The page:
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Desperation has become an endemic feature of the erosion of the American Dream. Since the recovery after World War II, home ownership symbolized the realization of the American dream. A 2022 poll found that nearly three-quarters (74%) of Americans rank owning a home above career, family and college as a sign of prosperity.

Yet the dream may be fading as the decline in home ownership suggests. The National Association of Realtors (NAR) reports a 38% drop in such purchases in 2022 compared to last year – the lowest rate since 1987. It also estimates that around 2.5 million households – or 15 % – of those who buy a first home will be shut out of the market this year. Does this drop in first-time buyers suggest a problem that could be systemic, the end of the American dream?

One of the most glaring expressions of this erosion is the worsening income and wealth inequality among Americans. A study by researchers at the University of Colorado at Boulder and Williams College (MA) of the compensation of thousands of American business executives between 1993 and 2013 concluded that “recent trends in globalization have increased inequality in the United States by disproportionately increasing top incomes”.

These results are corroborated by other studies. For example, a 2015 report by the Economic Policy Institute found that executive compensation increased by 997% between 1978 and 2014, while the average compensation of a production and non-supervisory worker in the private sector n only increased by 10.9%.

In 2015, the Pew Center calculated that high-income households saw their wages increase by 47% between 1970 and 2014. Middle-income households enjoyed a median gain of just 34% over this window, while low-income households posted a 28% gain. Inequality.org reports, “More than 20% of our nation’s income goes to the top 1%. The share of the richest 1% in the wealth of our country is approaching 40%. Our top 0.1% hold roughly the same share of our wealth as our bottom 90%.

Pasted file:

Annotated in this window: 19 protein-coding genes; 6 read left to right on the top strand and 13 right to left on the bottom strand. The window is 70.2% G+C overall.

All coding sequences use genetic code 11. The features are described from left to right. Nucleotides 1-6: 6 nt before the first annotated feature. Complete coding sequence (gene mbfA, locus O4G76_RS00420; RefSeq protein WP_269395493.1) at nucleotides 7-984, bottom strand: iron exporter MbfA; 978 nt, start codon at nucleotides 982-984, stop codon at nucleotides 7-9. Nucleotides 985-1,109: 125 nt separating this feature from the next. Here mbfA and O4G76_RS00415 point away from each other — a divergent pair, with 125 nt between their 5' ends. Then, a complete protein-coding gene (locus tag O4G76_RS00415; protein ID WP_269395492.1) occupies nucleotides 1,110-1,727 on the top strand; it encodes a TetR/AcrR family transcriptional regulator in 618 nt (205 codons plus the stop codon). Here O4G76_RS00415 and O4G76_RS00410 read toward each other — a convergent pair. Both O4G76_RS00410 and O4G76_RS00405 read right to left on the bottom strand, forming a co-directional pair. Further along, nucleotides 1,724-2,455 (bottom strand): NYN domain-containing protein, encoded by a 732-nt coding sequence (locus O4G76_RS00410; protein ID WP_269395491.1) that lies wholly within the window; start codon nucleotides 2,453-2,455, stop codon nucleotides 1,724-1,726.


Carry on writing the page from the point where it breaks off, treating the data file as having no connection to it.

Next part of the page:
The Covid pandemic has only deepened inequalities – and increased desperation among young people. The CDC found that in 2021 (the latest data), more than a third (37%) of high school students “experienced poor mental health during the COVID-19 pandemic” and more than four in ten (44 %) said they “felt consistently sad or hopeless over the past year.”

Worse, the CDC also found that nearly three in ten young people (29%) said a parent or other adult in their household had lost their job. In addition, more than half (55%) said they had experienced emotional abuse from a parent or other adult at home, including swearing, insulting or putting the student down – and 11% been physically abused by a parent or other adult at home. home, including hitting, beating, kicking or physically hurting the student.

The American dream seems to be fading and the nation’s future does not look very bright. The desperation of young people may well be a symptom of the deepening resentment that fuels the growing right-wing, nationalist – pro-Trump movement. Not treating the symptom only makes things worse.